Christ as King in a World Divided

Celebrating Christ the King Sunday in the United States was unique this year, as we recently elected our next national leader, not a king but a president. The campaign season and the days since the election have been filled with behavior that cannot be called Christ-like. Even people who call Christ “Lord and Savior” have been guilty of nasty Facebook posts, dinner table offensives, and politicizing the church. To me and my churches, the celebration of Christ the King was sobering and called us back to a recognition that Christ rules over and above, and sometimes against, the powers of this world. Christ became a ruler for all people, ate meals with all kinds of people, healed anyone who came to him, and died for all people.

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The priest Zechariah, father of John the Baptist, told a prophecy about the coming of the Christ King, in which he celebrates God’s deep compassion, the dawn from heaven, a light that will shine on those who sit in darkness and in the shadow of death, to guide us on the path of peace. 

This moment of prophecy is unique in that it follows 9 months of Zechariah’s complete silence. When an angel came to tell Zechariah that his son would lead people to the coming Savior, Zechariah said, “That’s funny. I don’t have a son, and my wife and I are pretty old. I think you’ve got the wrong guy.” For Zechariah’s doubt, the angel blessed him with a heightened ability to listen (he would be unable to speak until his child was born and given the name John). The words we read on Christ the King Sunday are the first Zechariah had spoken in 9 months.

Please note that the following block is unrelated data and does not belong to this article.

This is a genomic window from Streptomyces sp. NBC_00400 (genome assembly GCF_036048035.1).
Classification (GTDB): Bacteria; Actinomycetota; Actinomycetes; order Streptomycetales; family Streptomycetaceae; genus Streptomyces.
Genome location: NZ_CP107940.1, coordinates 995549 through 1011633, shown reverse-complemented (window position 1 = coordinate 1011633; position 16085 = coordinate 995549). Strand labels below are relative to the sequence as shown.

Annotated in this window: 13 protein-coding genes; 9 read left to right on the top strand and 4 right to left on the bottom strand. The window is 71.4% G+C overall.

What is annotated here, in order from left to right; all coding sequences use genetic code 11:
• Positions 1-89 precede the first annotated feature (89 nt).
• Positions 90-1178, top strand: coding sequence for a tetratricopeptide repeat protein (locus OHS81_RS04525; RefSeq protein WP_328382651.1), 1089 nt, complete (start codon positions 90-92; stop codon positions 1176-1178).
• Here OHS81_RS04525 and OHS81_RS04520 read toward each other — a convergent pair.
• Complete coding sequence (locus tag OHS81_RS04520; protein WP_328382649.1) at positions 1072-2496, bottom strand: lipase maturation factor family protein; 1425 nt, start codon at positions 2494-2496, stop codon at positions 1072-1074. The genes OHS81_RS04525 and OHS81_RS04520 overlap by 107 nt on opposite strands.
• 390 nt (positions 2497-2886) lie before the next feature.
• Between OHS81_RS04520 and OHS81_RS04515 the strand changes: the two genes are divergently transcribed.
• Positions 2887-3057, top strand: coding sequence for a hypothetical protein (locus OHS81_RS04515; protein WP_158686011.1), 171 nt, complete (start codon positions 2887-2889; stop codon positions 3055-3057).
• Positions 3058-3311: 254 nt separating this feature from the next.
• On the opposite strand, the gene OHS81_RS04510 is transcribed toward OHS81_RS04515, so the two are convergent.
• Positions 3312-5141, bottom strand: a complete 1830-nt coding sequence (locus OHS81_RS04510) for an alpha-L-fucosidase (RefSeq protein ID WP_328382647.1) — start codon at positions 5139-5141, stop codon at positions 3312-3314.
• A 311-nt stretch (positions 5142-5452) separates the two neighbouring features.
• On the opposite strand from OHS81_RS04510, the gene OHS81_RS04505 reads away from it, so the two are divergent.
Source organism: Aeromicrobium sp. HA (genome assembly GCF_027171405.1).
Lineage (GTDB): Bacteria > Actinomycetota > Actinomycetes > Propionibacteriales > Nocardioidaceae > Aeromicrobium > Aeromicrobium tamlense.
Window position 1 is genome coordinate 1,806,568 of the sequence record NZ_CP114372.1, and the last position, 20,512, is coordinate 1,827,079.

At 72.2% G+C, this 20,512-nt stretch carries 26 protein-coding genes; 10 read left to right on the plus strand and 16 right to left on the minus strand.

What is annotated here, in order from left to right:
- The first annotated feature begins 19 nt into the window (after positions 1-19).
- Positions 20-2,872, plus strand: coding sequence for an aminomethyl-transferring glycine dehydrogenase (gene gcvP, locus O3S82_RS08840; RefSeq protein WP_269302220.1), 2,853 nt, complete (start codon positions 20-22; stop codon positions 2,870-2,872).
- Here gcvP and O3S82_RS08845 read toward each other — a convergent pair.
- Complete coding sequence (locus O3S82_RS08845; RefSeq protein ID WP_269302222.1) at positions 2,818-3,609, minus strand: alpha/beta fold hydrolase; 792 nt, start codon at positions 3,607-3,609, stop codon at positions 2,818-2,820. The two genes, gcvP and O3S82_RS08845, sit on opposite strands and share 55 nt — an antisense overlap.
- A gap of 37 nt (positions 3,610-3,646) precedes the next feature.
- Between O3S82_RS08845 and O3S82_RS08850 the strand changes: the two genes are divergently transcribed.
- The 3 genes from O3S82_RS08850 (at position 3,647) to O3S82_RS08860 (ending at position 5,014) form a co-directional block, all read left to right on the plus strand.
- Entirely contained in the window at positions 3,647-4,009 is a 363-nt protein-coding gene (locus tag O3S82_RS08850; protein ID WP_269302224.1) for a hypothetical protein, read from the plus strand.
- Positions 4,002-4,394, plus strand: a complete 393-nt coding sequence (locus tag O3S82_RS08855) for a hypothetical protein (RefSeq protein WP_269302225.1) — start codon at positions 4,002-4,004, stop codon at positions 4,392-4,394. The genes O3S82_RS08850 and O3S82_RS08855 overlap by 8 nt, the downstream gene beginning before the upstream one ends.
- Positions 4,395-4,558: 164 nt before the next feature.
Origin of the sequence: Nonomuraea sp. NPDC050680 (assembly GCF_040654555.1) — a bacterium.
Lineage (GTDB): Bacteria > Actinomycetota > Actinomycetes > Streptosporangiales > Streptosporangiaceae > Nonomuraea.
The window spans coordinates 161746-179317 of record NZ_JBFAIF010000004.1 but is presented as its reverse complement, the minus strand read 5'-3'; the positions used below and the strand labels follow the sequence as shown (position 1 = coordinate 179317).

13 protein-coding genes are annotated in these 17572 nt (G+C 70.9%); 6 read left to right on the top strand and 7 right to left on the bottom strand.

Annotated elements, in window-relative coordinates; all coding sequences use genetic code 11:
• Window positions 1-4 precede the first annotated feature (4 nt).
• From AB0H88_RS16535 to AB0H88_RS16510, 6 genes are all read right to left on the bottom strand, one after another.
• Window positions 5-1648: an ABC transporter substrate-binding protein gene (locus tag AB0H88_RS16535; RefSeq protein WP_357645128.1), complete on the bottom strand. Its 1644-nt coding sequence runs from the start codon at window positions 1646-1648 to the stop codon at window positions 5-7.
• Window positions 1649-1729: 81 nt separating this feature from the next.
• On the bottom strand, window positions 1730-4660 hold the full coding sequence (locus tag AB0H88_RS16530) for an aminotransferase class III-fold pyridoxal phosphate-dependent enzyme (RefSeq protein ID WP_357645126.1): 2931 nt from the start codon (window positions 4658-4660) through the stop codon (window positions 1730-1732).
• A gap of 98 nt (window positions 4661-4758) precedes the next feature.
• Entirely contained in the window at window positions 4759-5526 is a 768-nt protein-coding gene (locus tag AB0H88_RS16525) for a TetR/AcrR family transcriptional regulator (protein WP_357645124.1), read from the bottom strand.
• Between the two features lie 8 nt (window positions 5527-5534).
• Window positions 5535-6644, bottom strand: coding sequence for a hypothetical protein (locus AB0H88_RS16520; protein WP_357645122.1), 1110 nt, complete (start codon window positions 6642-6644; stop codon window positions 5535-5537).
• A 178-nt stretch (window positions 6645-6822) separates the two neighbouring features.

It might have been nice to enjoy a few months of silence before people reacted to the election of the next President of the United States Donald Trump. If our reactions had been delayed, would we feel less regret? Less pain in the midst of differing opinions?

Zechariah’s months of listening were a time of preparation – the Holy Spirit made him ready to share the news of God’s deep compassion in the coming Christ. For Christians in the US today, listening is sharing God’s compassion. At a time when the people angry, hurt, and scared over the election results are equal to the people who are excited by them, we need to listen. People of Christ must take a chance on listening to people with whom we presume to disagree. Listening without judgment, without preparing our calculated rebuttal, is the ministry of Jesus Christ. It is the first step toward unity, even in the midst of disagreement.

In Jesus’ day, all kinds of people who should never have met each other did meet because they wanted to be near Jesus: Tax collectors and Pharisees, rich and poor, women and men, soldiers and prostitutes. Jesus brings people together and calls us to find unity across our differences. Even within the local church, we face disagreement often. That is why it is so important that we share the words each Sunday:

Christ’s peace be with you.

What does it look like to share Christ’s peace in your family? In your church? In your school or workplace? In your neighborhood?

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